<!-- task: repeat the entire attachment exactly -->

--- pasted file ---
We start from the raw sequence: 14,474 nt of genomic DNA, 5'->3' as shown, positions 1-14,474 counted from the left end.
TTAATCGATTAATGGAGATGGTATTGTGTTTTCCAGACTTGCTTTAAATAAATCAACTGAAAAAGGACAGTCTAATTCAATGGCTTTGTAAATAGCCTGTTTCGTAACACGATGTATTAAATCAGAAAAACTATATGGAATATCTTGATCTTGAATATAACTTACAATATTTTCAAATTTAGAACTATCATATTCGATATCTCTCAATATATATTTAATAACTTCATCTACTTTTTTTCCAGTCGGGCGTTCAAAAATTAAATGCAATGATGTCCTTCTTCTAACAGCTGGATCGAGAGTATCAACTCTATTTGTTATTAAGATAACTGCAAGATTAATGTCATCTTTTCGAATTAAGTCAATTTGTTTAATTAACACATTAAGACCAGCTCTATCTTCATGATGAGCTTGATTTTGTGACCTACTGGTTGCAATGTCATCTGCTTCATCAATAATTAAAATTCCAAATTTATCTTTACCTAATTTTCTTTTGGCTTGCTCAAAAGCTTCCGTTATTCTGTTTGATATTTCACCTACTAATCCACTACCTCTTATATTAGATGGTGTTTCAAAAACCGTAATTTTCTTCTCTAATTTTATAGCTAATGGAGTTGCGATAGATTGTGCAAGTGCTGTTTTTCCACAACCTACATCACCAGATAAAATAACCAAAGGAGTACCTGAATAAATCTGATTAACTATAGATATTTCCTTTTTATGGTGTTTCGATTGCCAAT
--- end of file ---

We start from the raw sequence: 14,474 nt of genomic DNA, 5'->3' as shown, positions 1-14,474 counted from the left end.
TTAATCGATTAATGGAGATGGTATTGTGTTTTCCAGACTTGCTTTAAATAAATCAACTGAAAAAGGACAGTCTAATTCAATGGCTTTGTAAATAGCCTGTTTCGTAACACGATGTATTAAATCAGAAAAACTATATGGAATATCTTGATCTTGAATATAACTTACAATATTTTCAAATTTAGAACTATCATATTCGATATCTCTCAATATATATTTAATAACTTCATCTACTTTTTTTCCAGTCGGGCGTTCAAAAATTAAATGCAATGATGTCCTTCTTCTAACAGCTGGATCGAGAGTATCAACTCTATTTGTTATTAAGATAACTGCAAGATTAATGTCATCTTTTCGAATTAAGTCAATTTGTTTAATTAACACATTAAGACCAGCTCTATCTTCATGATGAGCTTGATTTTGTGACCTACTGGTTGCAATGTCATCTGCTTCATCAATAATTAAAATTCCAAATTTATCTTTACCTAATTTTCTTTTGGCTTGCTCAAAAGCTTCCGTTATTCTGTTTGATATTTCACCTACTAATCCACTACCTCTTATATTAGATGGTGTTTCAAAAACCGTAATTTTCTTCTCTAATTTTATAGCTAATGGAGTTGCGATAGATTGTGCAAGTGCTGTTTTTCCACAACCTACATCACCAGATAAAATAACCAAAGGAGTACCTGAATAAATCTGATTAACTATAGATATTTCCTTTTTATGGTGTTTCGATTGCCAAT